Casey flipped the thick pages. I didn’t tell her to, she began flipping herself. The Cathedrals looked nice in the rose light of the pre-dawn, strangely made soft by the nearness of so many corn fronds. A Cathedral would look nice on this farm. It is plain, plain, plain. And was it not nice for me to show her our native religion was greatness, not idolatry? As rightful as I felt, when I heard the screen door creak open and rattle shut, I felt in my body a quick jolt of worry which has been so pronounced since I have lived on this continent, and heard his thick heavy footsteps approach. The porch moved. It seemed to sink. I felt his body standing above me and he leaned forward and took my book. From his shadow’s movement I knew he opened its cover, and searched the pages. He did not give it back. I bought this book from a small Italian bookshop while on a trip to the Vatican, in a narrow hillside alleyway in Rome.
I had inserted a scrap portrait into this book, of Camille McCauley, Jose Rizal’s favorite mistress; it was pressed within the last pages. My deceased brother Nino had given it to me, and I wanted to show it to Casey. I hope it does not get lost.
This man who is my daughter’s husband, I watch him leave for the fields in the mornings, from my wicker chair on the porch, and all day have to watch my grandchildren do chores around the house like the peasants — like simple people — even the girl, Casey, who will turn out like a boy unless I can do something about it — and I tell you it is a strange thing to watch your granddaughter hauling buckets of horse manure about, with its stink and swarm of flies. She would look very pretty in a floral dress. A Spanish dress, like the belles of Salamanca. With my blood and his American blood she looks beautifully Spanish, and whoever heard of a Spanish girl going to a church whose floor is industrial carpet? For pews they have foldable chairs. At their entrance they have a desk with a sign that says ‘visitors’ and a man standing behind it all smiling like a concierge. Candida Laurel, I thought to myself. This place is a hotel, not a place of worship.
The boys I do not like. They are rough and pale looking. The little one is disrespectful. The older one is ugly. They tell their friends I am a Mexican and have stolen my rosaries. Their friends laugh.
But this girl has the blood of Jose Rizal. When she is upset with her mother — when her ears go red, and she squeezes her fists and I hear the little shoes stomping away from her mother — I know she has the poet’s blood. She comes to my room, when she is angry, and sleeps in my bed. I hold her hand and although once her tiny fingers would have fit into the palm of mine, now my fingers are thin from age, and our fingers twine nicely together. Her blood beats quickly, warmly in the tips. I teach her the rosary. She knows the Mysteries by heart.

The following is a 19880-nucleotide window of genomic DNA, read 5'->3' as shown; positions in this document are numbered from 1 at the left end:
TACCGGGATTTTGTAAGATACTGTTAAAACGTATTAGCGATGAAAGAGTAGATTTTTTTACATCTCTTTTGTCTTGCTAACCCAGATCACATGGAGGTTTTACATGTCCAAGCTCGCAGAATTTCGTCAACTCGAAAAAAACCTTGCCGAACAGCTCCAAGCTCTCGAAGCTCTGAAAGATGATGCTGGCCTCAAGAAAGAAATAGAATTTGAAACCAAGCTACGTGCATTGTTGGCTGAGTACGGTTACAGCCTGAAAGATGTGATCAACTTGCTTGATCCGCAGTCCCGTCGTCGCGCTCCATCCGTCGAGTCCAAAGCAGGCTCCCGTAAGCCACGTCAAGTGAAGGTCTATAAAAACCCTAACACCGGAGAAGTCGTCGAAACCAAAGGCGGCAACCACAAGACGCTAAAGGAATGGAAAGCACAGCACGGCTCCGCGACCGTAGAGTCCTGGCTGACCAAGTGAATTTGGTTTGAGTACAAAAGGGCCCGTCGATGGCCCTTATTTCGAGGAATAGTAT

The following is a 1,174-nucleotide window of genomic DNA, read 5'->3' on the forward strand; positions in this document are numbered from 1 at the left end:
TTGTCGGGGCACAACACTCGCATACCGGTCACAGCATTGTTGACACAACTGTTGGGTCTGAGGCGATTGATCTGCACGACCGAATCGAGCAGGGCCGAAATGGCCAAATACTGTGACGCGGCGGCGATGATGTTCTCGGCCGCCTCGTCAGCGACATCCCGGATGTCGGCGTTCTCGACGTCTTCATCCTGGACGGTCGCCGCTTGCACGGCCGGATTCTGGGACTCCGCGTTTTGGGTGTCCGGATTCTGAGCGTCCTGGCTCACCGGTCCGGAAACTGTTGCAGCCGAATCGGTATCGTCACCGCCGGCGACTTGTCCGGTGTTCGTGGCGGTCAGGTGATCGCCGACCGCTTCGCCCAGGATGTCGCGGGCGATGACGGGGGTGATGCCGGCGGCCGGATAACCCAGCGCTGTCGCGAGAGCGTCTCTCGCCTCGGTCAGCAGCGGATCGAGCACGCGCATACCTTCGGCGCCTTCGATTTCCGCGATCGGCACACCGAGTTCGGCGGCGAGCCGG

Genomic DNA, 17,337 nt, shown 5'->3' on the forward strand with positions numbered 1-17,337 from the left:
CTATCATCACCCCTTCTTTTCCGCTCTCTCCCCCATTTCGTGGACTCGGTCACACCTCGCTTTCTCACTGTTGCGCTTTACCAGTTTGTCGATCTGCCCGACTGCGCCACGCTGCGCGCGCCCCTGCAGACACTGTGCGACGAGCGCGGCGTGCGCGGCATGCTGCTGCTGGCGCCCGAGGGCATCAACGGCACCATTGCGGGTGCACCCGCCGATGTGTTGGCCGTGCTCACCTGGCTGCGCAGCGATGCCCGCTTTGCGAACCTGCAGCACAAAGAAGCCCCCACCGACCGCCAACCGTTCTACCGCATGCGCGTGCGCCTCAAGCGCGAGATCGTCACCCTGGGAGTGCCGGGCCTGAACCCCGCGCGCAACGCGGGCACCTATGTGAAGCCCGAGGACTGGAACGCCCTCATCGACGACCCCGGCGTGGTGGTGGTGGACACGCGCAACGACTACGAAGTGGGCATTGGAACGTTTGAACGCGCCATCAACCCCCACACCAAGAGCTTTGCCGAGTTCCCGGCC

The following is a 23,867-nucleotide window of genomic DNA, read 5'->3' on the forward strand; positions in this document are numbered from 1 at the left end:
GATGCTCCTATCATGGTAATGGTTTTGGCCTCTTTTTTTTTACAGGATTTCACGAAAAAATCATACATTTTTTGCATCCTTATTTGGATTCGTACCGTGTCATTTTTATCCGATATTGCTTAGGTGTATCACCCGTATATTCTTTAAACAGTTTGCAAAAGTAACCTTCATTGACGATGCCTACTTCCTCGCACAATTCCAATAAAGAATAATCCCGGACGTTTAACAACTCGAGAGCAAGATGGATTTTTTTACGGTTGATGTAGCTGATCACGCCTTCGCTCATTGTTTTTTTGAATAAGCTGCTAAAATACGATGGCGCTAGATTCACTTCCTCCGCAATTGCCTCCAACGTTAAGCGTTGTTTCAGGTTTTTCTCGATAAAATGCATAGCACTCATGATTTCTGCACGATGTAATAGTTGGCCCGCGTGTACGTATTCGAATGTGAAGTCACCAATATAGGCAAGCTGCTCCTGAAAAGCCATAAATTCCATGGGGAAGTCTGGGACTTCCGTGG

She says, Why do they call them Mysteries?
I stroke the warm drops of sweat which soak her little forehead: Because this is a strange world which operates according to laws we do not understand. It is not in us to understand His ways.
She ponders this, and nods her head. It is the poet Rizal in her, I sense. I feel a quick fluttering in my chest, just to think of this. Like a butterfly within my heart. Even in her Spanishness she bears a marked resemblance to the poet’s last and most beautiful mistress, Camille McCauley, an Irish woman whose portrait you can see in many fine restaurants in Manila. She is not related, but the resemblance is there. I tell my granddaughter, You must be careful.
Why? she says.
You have the poet’s blood.
There. I put the word to it. In our family it has become almost taboo to say such a thing. To have the poet’s blood is both a good and a dangerous matter. Jose Rizal’s blood beat quickly in anger, and he wrote against the treatment of our country by the Spanish, and for this he was martyred in his thirties. He wrote many beautiful poems but lived in sin outside the Catholic Church. In our family we have those who have accomplished many things in this life, like Rizal the doctor. But there are others, like my sisters Ika and Ermita and Thora, and perhaps all but a handful of my uncles and brothers, who are brilliant and lost and taken to drinking and anger and wandering the world.
What is the poet’s blood? the girl says.
Some of your uncles have had it. They have killed men and led guerrilla armies. The jungles about our hacienda are peopled with their illegitimate children. Others accomplished much good in this life. Doctors. Attorneys. Businessmen. Priests. All have the blood of Jose Rizal. His face is on our country’s money.
What is an illegitimate children?
I do not answer her. You must be very careful, I say.
It is a hard life. Aie Buhay, Dios Kopo, we have these sayings. But you are beautiful like Camille McCauley. That is both good and dangerous.
She wants to know what Camille McCauley looks like, and I tell her about the picture in the book her father took away. I know I shouldn’t have. She looks at me strangely, then says she will ask her father to give it back.
But it’s your picture.
Let’s not make trouble, Casey.
She frowns, but I tell her again not to mention this to her father. After all, if he is going to give my photo back he should do it on his own.
But the next morning I find the picture book set on the wicker table on the porch, beneath a crumpling of musty newspapers. I lift the sheets aside, and it is there, the clear cover lightly dusty. Within the book I see that the picture of Rizal’s final mistress is gone, and I know Casey has it and it was she who had gone to her father. She disobeyed me. I look for her with my eyes, but all that morning she does not pass in front of the porch. Then, after noon, I see her cross from the back of the barn and take the long way to enter by the side of the house, her gaze shyly avoiding my direction.
I shout, Casey! but she pretends not to hear.